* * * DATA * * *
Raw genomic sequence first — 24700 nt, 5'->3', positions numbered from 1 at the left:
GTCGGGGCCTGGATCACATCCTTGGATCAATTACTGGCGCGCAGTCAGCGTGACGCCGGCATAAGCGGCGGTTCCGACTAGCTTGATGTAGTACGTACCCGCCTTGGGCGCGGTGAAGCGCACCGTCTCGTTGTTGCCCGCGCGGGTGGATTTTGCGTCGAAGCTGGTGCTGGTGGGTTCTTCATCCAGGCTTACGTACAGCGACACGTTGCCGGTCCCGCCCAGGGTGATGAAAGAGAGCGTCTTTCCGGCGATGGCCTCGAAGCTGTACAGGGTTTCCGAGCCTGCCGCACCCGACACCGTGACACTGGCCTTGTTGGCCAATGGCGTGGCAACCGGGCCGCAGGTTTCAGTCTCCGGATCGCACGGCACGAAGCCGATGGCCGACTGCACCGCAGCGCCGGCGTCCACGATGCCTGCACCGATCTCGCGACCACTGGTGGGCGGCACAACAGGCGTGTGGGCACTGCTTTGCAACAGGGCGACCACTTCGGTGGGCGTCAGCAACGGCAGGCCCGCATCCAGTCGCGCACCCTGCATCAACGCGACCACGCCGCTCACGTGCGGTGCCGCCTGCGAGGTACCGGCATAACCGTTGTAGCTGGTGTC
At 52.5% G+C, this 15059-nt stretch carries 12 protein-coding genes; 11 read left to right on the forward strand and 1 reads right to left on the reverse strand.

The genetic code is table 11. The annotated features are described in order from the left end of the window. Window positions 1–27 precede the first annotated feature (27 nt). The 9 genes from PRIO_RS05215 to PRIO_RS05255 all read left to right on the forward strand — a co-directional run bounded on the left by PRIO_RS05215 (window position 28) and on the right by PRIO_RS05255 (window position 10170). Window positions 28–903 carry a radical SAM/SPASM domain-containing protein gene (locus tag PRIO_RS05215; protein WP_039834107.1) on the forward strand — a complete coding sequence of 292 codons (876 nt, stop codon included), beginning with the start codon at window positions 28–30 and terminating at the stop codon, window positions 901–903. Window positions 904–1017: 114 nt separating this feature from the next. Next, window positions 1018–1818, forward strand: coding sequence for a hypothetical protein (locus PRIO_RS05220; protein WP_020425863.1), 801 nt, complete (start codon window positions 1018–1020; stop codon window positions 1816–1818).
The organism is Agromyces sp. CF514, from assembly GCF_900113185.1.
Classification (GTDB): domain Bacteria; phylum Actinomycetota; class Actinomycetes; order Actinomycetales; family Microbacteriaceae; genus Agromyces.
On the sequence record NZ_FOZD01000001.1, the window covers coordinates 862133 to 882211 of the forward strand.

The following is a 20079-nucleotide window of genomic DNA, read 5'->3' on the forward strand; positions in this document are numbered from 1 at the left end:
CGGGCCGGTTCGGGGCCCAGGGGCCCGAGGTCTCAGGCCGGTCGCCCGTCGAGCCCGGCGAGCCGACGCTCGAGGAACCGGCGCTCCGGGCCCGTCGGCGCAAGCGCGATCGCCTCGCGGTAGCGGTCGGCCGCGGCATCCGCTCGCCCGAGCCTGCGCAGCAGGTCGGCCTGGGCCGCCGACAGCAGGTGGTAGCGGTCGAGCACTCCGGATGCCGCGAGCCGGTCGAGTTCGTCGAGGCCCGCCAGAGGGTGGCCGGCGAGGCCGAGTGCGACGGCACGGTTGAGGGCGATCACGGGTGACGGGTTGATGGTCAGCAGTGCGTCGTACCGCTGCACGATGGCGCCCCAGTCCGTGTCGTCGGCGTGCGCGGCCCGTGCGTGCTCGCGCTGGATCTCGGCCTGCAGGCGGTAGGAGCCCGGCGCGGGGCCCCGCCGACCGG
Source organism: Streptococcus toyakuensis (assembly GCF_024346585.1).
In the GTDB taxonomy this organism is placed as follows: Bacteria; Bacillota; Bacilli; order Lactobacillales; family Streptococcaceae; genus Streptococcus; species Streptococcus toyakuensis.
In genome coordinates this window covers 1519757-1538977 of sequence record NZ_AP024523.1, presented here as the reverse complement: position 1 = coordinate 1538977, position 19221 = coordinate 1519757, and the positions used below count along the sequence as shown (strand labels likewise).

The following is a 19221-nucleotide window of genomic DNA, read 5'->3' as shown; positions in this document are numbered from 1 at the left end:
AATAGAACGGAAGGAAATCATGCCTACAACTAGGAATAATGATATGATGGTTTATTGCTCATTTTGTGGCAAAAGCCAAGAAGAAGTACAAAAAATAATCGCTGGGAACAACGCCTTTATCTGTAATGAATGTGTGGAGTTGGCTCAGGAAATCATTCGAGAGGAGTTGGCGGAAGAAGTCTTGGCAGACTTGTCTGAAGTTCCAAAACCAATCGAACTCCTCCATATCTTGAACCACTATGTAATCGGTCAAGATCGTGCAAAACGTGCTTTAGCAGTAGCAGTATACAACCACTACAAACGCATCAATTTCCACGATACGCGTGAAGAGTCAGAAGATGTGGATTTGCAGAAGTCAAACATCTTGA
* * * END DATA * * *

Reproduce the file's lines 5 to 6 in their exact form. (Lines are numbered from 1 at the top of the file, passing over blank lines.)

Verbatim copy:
The organism is Agromyces sp. CF514, from assembly GCF_900113185.1.
Classification (GTDB): domain Bacteria; phylum Actinomycetota; class Actinomycetes; order Actinomycetales; family Microbacteriaceae; genus Agromyces.